Marketing to millennials
In a recent interview, author and motivational speaker Simon Sinek warned businesses of the pressing need to bridge the gap for millennials. He argues that a combination of parenting shortfalls and social media-fuelled instant gratification has created a generation of youngsters unable to put in the hard yards to achieve their dreams.
The big take-out: Gaining the trust of millennials requires, among other things, authenticity, personalised messaging and engaging content.
Millennials have dreams – big ones, because they’re constantly lauded for their skills and promised the world – but don’t quite know how to make it from here to there. As marketers, how do we gain the trust of this much misunderstood generation?
Authenticity is in
They may not trust you, but they do trust each other. Engage with millennials in an authentic way to build true and lasting brand advocates. Speak honestly, candidly and to their level, whatever that might be. If you get it right – and don’t say one thing and deliver another – millennial brand advocates will turn their peers into brand advocates too.
This generation has become familiar with hyperpersonalised marketing to the point that they don’t pay attention to anything else. Millennials consult endless digital information platforms, including blogs, YouTube, Twitter, Facebook, Instagram and Pinterest – anywhere and everywhere they can get an opinion – before making a decision. Use this data to deliver personalised marketing that answers their questions and they’ll thank you for it. Think automated marketing and user-informed content.
Do good to be good
Millennials want to know someone is making a difference – even if it’s not them, directly. United in their belief they must right the wrongs committed by the generation before them, they’re all the more likely to buy into a product or service if it’s doing some good. Many millennial start-ups are “conscious co-operatives” – business models built around solving a real-life problem, whether it be climate change, social reform or economic equality.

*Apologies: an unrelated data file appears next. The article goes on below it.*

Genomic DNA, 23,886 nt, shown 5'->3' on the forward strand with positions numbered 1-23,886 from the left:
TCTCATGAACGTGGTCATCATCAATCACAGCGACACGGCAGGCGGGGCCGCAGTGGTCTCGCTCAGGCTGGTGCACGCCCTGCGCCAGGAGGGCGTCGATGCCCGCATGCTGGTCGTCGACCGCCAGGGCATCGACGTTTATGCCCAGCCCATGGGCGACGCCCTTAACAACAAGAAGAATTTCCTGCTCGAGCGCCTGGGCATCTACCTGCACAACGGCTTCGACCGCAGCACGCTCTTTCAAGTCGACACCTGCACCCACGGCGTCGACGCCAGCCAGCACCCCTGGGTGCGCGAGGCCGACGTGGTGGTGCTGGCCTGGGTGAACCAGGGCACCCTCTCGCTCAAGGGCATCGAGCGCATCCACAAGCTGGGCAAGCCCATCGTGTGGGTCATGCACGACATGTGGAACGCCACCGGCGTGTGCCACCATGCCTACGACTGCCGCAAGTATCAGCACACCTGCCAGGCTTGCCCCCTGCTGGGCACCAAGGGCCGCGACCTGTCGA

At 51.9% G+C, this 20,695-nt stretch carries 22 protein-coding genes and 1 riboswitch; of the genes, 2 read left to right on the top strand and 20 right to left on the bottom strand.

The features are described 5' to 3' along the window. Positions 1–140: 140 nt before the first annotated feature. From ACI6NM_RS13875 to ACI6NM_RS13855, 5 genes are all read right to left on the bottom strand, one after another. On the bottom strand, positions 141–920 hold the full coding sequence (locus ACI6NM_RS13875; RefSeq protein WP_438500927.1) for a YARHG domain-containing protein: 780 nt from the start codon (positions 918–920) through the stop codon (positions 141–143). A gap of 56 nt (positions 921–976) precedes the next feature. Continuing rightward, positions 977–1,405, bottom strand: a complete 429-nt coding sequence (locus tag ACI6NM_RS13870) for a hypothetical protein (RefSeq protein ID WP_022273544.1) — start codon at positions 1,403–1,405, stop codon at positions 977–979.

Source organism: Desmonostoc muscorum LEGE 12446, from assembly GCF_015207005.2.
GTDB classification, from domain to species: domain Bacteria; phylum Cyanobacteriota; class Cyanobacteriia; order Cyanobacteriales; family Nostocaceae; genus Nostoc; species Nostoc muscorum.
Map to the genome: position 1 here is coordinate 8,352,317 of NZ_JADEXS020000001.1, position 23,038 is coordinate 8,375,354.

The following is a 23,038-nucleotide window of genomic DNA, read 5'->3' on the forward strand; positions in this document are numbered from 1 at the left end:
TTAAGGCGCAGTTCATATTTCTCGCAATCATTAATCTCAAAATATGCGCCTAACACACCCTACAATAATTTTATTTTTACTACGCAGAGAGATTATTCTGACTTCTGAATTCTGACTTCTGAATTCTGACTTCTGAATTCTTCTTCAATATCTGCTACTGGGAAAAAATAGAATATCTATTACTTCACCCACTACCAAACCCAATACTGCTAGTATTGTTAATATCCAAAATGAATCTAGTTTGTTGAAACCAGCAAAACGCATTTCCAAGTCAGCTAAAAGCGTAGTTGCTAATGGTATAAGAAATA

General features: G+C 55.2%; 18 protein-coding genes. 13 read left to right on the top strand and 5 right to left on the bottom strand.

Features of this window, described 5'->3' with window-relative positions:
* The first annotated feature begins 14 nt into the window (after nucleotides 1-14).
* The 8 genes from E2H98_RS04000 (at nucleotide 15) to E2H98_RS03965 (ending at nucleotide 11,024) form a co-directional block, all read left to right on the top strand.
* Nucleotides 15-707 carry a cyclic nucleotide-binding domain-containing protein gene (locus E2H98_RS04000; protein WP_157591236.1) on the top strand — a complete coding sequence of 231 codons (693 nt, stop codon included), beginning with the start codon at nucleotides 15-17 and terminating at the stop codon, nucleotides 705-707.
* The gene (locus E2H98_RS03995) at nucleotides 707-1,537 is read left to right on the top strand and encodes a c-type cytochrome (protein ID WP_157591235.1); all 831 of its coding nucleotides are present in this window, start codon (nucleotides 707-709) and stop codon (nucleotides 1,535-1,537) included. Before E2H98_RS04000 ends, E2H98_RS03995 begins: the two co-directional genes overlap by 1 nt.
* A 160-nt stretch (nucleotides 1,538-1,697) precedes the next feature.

Tap into this need by bringing your future-thinking business practices to the forefront. Give them more airtime than ever before. Find a digital partner who can build and share your story. And if your business isn’t in the business of doing good, it’s never too late to change.
Keep it casual
In the case of millennials, commitment is not the key. Millennials don’t have to commit to anything – they can rent it instead. Don’t make their experiences feel like tiring must-dos. Put them first, approach slowly and win their favour first. Deliver content that educates, adds value and engages. Make them look smart and if you’re lucky, you might get a commitment somewhere down the line.
All eyes on you
Make it beautiful, or don’t bother. Millennials are surrounded by a barrage of visually rich and appetising content. It’s how they’re romanced. They have an imaginary mood board for every stage and milestone of their life, a visual expectation. If your content isn’t unthinkably attractive and unique, don’t bother. If you can’t create this quality of content in-house, partner with someone who can – think moving images, videos, GIF images and podcasts.
If you’re retrofitting your same old content and marketing strategy to approach the elusive millennial, you’ll just be another voice in the noise. Push the boundaries and make your marketing, smarter, weirder and more wonderful than you think is safe – chances are they’ll love it.
* Gullan is the executive creative director of G&G Digital